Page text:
Ethanolamine Description

Ethanolamine(C2H7NO), also called 2-aminoethanol or monoethanolamine (often abbreviated as ETA or MEA), is an organic chemical compound that is both a primary amine and a primary alcohol (due to a hydroxyl group), making it useful in a variety of industrial applications. The US Centers for Disease Control (CDC) classifies ethanolamine as having an Immediately Dangerous to Life or Health (IDLH) rating at 1,000 parts per million (ppm) concentration for skin exposure or 30 ppm for inhaled concentrations.

It is a toxic, flammable, corrosive, colorless, viscous liquid with an odor similar to that of ammonia. It is also toxic and corrosive upon exposure to human skin, despite being used in various cosmetics such as hair waving agents and soaps. At room temperature, ethanolamine takes on a thick, clear liquid form that is flammable, and has an odor like that of ammonia. Ethanolamine is the second-most-abundant head group for phospholipids, substances found in biological membranes, and is also used in messenger molecules such as palmitoylethanolamide which has an effect on CB1 receptors.

Thye chemical is generally classed as a primary amine chemical but can also be labeled as a primary alcohol, and it is most frequently used as both an agricultural fungicide and microbicide in nations such as New Zealand. The capability of ethanolamine to bind to various other compounds makes it useful as a scrubbing agent to remove highly toxic hydrogen sulphide gas, H2S in crude oil production or carbon dioxide gas, CO2, in various industries. This also makes it useful as a binding agent in dry cleaning, wool treatment, and to enhance the performance characteristics of various paints and polishes.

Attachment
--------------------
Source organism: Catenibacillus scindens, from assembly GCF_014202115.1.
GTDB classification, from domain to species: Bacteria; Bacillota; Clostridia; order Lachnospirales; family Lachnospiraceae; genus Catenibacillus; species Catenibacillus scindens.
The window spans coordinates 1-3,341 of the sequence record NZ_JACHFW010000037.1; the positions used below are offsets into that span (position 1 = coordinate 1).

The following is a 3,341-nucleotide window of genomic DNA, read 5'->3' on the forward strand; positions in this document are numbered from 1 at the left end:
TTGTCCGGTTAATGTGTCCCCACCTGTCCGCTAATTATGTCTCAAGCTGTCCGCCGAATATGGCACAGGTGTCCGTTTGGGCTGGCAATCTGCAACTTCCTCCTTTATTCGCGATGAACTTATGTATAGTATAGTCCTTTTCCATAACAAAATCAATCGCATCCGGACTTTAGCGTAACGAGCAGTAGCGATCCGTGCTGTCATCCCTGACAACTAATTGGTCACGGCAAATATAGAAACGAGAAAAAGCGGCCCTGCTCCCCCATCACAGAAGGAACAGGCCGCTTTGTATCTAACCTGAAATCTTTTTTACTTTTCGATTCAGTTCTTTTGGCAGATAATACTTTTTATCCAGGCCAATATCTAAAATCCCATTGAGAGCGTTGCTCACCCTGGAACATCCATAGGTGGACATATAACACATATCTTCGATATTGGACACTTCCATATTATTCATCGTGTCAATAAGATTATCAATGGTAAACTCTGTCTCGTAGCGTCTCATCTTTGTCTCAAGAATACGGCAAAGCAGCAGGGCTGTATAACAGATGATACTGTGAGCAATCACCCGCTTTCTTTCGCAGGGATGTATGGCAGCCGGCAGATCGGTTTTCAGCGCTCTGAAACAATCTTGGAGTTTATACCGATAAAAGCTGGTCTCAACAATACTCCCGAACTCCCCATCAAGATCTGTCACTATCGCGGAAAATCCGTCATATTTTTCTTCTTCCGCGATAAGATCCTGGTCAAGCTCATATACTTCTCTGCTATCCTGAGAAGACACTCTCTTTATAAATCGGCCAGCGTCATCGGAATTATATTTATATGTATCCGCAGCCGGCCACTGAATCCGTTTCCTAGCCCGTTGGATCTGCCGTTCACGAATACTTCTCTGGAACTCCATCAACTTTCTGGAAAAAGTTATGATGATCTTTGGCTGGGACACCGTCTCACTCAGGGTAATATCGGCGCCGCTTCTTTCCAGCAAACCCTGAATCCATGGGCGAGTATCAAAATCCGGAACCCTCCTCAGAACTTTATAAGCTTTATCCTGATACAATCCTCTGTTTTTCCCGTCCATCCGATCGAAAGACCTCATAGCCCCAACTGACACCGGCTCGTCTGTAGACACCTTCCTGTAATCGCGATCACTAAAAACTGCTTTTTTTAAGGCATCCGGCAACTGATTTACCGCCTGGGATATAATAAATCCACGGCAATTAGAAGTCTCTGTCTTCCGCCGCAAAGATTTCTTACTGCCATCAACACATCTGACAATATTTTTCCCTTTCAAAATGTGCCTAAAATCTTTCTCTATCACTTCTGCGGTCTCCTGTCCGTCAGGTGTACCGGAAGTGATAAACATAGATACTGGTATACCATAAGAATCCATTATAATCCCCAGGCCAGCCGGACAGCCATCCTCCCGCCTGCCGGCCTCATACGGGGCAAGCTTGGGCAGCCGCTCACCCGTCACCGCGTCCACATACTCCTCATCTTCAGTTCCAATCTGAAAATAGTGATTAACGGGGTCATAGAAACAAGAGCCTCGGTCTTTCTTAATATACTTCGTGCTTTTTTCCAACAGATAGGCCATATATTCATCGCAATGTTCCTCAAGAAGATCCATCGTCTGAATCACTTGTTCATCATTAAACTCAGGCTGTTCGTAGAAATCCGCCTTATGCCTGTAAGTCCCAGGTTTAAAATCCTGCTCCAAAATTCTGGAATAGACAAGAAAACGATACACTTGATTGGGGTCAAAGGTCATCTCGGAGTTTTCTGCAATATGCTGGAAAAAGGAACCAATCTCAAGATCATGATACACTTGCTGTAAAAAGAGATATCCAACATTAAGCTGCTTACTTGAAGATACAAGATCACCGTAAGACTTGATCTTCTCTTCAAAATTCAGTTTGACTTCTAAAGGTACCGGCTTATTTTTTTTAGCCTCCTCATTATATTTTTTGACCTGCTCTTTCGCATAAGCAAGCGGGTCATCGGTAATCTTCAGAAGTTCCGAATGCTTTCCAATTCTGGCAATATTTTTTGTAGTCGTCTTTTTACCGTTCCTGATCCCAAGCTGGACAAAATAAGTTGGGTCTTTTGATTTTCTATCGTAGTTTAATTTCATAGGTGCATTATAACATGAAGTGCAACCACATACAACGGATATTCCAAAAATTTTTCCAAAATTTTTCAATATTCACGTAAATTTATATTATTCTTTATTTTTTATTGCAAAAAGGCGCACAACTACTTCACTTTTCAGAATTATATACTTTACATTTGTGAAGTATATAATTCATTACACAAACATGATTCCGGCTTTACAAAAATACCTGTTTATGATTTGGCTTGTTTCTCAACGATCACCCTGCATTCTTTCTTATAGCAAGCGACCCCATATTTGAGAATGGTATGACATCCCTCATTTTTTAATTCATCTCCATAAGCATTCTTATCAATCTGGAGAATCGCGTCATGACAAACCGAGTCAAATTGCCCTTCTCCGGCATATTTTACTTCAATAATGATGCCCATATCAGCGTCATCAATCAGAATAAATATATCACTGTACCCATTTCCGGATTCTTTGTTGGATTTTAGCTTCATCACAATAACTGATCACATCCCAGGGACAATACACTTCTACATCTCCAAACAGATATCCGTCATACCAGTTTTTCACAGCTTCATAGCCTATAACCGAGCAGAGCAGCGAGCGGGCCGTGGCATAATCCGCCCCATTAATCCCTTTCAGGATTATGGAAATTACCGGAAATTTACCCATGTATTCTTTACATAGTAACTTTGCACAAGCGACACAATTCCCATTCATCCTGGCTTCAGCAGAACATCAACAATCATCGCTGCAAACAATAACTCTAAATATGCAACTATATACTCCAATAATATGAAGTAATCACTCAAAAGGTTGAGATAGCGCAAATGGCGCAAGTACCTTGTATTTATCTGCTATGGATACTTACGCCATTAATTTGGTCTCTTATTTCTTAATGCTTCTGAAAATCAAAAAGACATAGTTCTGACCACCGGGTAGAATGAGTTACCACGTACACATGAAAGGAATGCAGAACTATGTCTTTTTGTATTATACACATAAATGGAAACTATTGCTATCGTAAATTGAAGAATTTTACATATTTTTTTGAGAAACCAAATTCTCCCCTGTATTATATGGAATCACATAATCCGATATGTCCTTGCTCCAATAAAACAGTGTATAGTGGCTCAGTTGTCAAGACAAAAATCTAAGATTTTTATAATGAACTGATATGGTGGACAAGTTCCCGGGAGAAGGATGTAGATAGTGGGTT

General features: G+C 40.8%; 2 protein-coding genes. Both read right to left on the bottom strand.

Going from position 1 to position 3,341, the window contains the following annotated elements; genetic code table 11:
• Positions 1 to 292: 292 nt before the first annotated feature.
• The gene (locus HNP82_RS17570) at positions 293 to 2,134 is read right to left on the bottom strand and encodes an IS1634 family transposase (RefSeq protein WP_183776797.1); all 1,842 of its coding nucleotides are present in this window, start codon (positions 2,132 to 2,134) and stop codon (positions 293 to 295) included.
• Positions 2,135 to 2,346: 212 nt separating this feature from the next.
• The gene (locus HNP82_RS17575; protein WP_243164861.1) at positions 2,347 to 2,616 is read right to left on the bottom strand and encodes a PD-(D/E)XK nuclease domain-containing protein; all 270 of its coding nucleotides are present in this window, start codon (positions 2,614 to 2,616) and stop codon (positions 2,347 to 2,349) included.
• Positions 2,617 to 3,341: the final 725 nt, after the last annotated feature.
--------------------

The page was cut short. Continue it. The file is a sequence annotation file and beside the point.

Aqueous solutions of Ethanolamine (solutions of MEA in water) are used as a gas stream scrubbing liquid in amine treaters. For example, aqueous MEA is used to remove carbon dioxide (CO2) from flue gas. Aqueous solutions can weakly dissolve certain kinds of gases from a mixed gas stream. The MEA in such solutions, acting as a weak base, then neutralizes acidic compounds dissolved in the solution to turn the molecules into an ionic form, making them polar and considerably more soluble in a cold MEA solution, and thus keeping such acidic gases dissolved in this gas-scrubbing solution.

Since ethanolamine poses serious risks to human health through corrosive skin burns, damage to the eyes, or through inhalation damage to the respiratory tract, it must be handled with caution. Prolonged human exposure to very low concentrations of the compound have also been shown to degrade teeth and jaw bones, as well as lead to respiratory ailments such as bronchial pneumonia, as well as have detrimental effects on the internal organs of the liver and kidneys.